Saturday, May 28, 2016

Nothing official scheduled today. There are rumors of some kind of youth activity at Faith tonight, but plans aren’t firm.

By 9 most of The Crew is up, and Lora has gone into town with Naomi to get her hair finished; they didn’t do the hot water thing yet.

In my personal devotions I’m reading through the Greek NT in 2 years. Today’s section is 1Cor 15.12-21. I work through the first paragraph, on the emptiness of trusting in Christ if there is no resurrection. Then there’s a new paragraph in Greek, which begins with the powerful words, “But now Christ has been raised from the dead, firstfruits of the ones who have fallen asleep.” He is risen, and many more will rise in a future harvest. A good thought as I mull over the passing of a sister, and a reminder to pray for her family.

Over in the convention center (the Quonset hut where graduation was held) they’re having a retirement service for Kathy Bristol, a nurse who has run the clinic in Baayiri, essentially out in the bush, for the last 20 years. (She was in Liberia for 20 years before that.) For much of that time she’s been the only nasala there and has worked with Waala technicians to provide clinic and lab services to the locals. When one of my 2013 team members developed an infection in a scrape, we ran her out there for care. I remember her showing me how on certain days, in good weather, if she stood on a chair in the corner of one of the rooms, she could get weak cell signal, sometimes even enough to make or receive a call.

The service includes Kathy’s testimony and the testimonies of several whom she has helped. No missionary is replacing her; the clinic will now be run by nationals. It’s a sweet time of good-byes and a greatly understated celebration of a life of faithful, sacrificial, and sometimes dangerous service. She’s just one of many who have served without recognition, but there is One Who knows.

The service gets out a little after noon, and Ivy brings lunch over as The Crew gets back to the house. As usual, a couple of the students join us.

I’ve made the research paper due today, so students trickle by the house all afternoon to present their offerings. That gives me a chance to have a few words with each one, swapping thanks and encouragements. It’s nice to have that going on throughout the day.

There’s the usual Saturday volleyball game at 4 pm; everyone enjoys the workout and the interaction. Supper is a pasta casserole, which we wipe out nicely. When Ivy brings it over, I ask about the youth activity. Yes, there is one; would you like to go? I can run you out there and then pick you up afterward. I realize that they weren’t intending for us to go. Transportation would add another 2 items to their schedule. I don’t want to do that. We’ll stay here tonight.

During supper we’re discussing health issues (yep, right at the dinner table), and we realize that we’re having a run of rashes and a rash of runs. Nothing serious—my hunch is that the rashes are heat rashes and will calm down when we get to TZ in a week, where it’s considerably cooler. Some of the crew note that their, um, digestive issues were lessened when they started cutting the corners of their water sachets with scissors instead of using their teeth. Makes sense, though previous teams hadn’t had any trouble with that.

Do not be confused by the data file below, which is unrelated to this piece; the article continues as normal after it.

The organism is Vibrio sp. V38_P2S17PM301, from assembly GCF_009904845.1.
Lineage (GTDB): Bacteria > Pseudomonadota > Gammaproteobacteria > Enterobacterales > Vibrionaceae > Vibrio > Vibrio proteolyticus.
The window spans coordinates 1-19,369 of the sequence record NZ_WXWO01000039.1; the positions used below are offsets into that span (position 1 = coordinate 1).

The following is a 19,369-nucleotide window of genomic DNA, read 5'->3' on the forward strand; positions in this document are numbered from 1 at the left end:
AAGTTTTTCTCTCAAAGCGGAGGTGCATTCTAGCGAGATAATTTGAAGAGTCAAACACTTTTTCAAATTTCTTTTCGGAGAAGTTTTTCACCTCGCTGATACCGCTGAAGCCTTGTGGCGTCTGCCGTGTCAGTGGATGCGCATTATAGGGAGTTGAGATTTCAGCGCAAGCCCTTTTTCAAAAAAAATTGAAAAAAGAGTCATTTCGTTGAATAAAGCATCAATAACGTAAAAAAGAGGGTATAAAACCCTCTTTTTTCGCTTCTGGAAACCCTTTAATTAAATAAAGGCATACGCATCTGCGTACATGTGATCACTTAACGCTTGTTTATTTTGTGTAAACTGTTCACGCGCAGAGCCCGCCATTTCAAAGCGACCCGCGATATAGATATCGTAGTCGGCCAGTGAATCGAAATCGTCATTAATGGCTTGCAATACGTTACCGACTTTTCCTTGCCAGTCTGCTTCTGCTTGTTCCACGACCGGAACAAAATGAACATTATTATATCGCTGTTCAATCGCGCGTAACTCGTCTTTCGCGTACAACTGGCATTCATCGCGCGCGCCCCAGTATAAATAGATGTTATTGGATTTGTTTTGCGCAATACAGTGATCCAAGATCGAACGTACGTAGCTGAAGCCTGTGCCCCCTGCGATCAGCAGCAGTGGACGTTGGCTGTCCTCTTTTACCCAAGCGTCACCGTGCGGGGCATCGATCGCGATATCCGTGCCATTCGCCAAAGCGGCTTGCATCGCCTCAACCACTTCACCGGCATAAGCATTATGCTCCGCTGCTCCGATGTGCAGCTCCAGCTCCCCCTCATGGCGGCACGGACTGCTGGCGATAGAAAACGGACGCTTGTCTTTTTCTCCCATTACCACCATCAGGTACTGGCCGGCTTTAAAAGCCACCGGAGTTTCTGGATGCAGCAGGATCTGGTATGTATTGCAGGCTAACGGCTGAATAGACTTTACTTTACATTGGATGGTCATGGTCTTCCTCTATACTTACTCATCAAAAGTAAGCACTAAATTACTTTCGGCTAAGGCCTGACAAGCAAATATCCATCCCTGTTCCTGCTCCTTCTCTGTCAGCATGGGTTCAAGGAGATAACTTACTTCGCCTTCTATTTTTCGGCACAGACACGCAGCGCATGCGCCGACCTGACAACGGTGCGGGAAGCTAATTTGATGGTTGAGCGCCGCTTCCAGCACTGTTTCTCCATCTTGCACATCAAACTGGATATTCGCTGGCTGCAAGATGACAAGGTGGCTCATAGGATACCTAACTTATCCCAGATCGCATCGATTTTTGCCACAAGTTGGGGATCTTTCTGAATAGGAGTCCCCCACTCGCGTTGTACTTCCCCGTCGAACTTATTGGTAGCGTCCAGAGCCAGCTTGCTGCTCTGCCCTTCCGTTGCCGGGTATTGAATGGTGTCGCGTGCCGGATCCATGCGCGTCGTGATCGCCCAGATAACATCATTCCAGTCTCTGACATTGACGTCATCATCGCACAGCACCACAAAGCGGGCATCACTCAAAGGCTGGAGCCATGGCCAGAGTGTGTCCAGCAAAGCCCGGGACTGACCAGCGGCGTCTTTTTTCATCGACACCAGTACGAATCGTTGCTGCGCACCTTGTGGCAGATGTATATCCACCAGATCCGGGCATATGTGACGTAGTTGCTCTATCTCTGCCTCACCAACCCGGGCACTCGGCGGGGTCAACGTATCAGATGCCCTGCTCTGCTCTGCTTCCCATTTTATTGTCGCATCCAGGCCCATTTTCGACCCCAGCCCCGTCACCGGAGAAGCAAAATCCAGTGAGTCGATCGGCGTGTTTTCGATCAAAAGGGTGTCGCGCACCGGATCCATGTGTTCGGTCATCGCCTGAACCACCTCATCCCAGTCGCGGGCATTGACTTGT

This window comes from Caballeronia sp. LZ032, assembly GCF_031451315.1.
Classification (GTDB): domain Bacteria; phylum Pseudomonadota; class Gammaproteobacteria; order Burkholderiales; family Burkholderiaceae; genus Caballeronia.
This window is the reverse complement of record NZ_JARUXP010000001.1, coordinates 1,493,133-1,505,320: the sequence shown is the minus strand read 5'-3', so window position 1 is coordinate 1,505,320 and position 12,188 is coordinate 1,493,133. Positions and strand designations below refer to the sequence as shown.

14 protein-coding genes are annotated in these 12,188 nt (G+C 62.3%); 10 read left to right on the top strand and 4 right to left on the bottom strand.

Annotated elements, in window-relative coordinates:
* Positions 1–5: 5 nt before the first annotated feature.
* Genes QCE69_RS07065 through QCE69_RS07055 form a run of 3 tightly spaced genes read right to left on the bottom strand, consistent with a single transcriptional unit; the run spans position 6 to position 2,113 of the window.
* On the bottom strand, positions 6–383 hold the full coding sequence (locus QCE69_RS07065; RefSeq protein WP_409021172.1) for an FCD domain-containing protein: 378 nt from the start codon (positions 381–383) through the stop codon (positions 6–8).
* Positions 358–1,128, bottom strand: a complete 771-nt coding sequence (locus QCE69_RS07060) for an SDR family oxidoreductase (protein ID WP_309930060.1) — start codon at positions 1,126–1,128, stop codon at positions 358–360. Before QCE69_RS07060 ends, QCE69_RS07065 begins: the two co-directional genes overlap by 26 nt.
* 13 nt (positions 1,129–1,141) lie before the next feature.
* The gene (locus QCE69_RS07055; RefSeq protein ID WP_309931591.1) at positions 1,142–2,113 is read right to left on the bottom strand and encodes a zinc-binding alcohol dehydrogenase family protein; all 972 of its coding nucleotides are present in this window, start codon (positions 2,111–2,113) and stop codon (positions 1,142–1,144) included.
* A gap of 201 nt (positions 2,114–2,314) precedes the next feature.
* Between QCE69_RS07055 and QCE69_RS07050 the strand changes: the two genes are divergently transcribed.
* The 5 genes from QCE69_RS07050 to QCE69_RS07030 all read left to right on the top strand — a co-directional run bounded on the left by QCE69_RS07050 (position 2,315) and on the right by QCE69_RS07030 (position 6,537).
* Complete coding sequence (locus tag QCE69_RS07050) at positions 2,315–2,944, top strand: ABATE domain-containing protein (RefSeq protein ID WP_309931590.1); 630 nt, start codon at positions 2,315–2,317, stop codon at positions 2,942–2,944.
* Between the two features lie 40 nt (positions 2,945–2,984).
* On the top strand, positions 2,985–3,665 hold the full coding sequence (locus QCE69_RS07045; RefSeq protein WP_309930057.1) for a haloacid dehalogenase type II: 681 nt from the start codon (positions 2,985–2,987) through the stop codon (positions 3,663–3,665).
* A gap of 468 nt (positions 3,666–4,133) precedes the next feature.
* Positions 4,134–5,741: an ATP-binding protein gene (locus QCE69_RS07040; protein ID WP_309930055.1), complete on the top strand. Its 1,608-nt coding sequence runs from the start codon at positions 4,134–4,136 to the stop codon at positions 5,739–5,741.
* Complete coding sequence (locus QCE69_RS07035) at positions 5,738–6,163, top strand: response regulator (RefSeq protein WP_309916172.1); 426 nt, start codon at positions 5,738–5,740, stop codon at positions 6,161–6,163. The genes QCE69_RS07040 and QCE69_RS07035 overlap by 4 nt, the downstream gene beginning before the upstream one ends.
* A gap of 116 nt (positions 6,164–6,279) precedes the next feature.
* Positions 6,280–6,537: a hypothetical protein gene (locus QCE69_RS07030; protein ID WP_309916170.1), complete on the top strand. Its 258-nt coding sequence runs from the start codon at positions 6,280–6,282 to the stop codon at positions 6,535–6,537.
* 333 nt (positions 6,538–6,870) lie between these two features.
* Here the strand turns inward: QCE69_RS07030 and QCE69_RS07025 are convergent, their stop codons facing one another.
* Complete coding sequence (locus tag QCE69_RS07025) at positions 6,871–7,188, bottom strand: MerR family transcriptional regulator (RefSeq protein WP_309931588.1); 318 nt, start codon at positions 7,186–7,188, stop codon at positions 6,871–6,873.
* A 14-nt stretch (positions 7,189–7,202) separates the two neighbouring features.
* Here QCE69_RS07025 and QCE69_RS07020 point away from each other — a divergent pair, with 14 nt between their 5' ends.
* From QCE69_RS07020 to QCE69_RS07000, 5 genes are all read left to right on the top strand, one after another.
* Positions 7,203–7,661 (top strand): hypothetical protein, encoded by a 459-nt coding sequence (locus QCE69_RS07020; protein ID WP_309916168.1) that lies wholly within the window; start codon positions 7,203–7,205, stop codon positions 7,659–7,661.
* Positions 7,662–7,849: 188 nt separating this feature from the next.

Evidently there’s some football game on TV tonight—Real Madrid vs Captain America: Civil War, or something like that. They were planning to watch it on the TV here at the house—I’m told that the house is the college’s TV room / student center when nobody’s living here—but they realize that this TV isn’t subscribed to the channel they need, so they head over to another house on the compound that gets it. I opt to stay home and enjoy the peace and quiet.

After a bit I head up to the chapel to get some wifi, and guess what? They’re watching the game there. All righty. I do my thing in the back while the observers—Jonathan, Jojo, Prince, Rachael, Bethany—shout at the TV at random intervals. Turns out that Jonathan and Jojo are cheering for different teams; that makes it interesting.

Connection’s pretty slow tonight, so I don’t get my work done until they’re doing the penalty-kick shootout to decide the game. Real Madrid wins. Jonathan’s happy, and Jojo’s not, and I Don’t Know’s on third base.

Back at the house we gather for devotions, with Prince joining us. We alternate songs with testimonies tonight, and there’s plenty to share. The Lord is working in each of us, sometimes in different ways, but all clearly. We pray for strength for tomorrow, when Jojo and I (along with Carloss and of course Timothy) will all be preaching, and Jonathan and Lora will be doing special music in both services at Faith, with the morning one in Waali.

As we’re finishing up, the wind starts up. It’s easy to notice, because every room in the house has louvered windows on at least one wall, and because of the heat all the louvers are open. The curtains are blowing almost horizontally, and doors start slamming around the house. In a few minutes there’s another one of those mighty thunderstorms, with lightning and thunder and torrents of rain and wind that blows the trees as though they’re dancing. I step outside to enjoy it and find Pastor Job, who’s our night watchman, sitting in the toolshed waiting for it all to stop. Not much crime out there in this downpour.

We decide to break out the 2-litre tub of vanilla Fan Ice that Simon brought by for us. With a little Milo powder or orange marmalade, or just plain, it’s a great end to an eventful day.

The rain continues until well past midnight; we fall asleep to its background music.

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Dan Olinger

Chair, Division of Bible in the BJU School of Religion.

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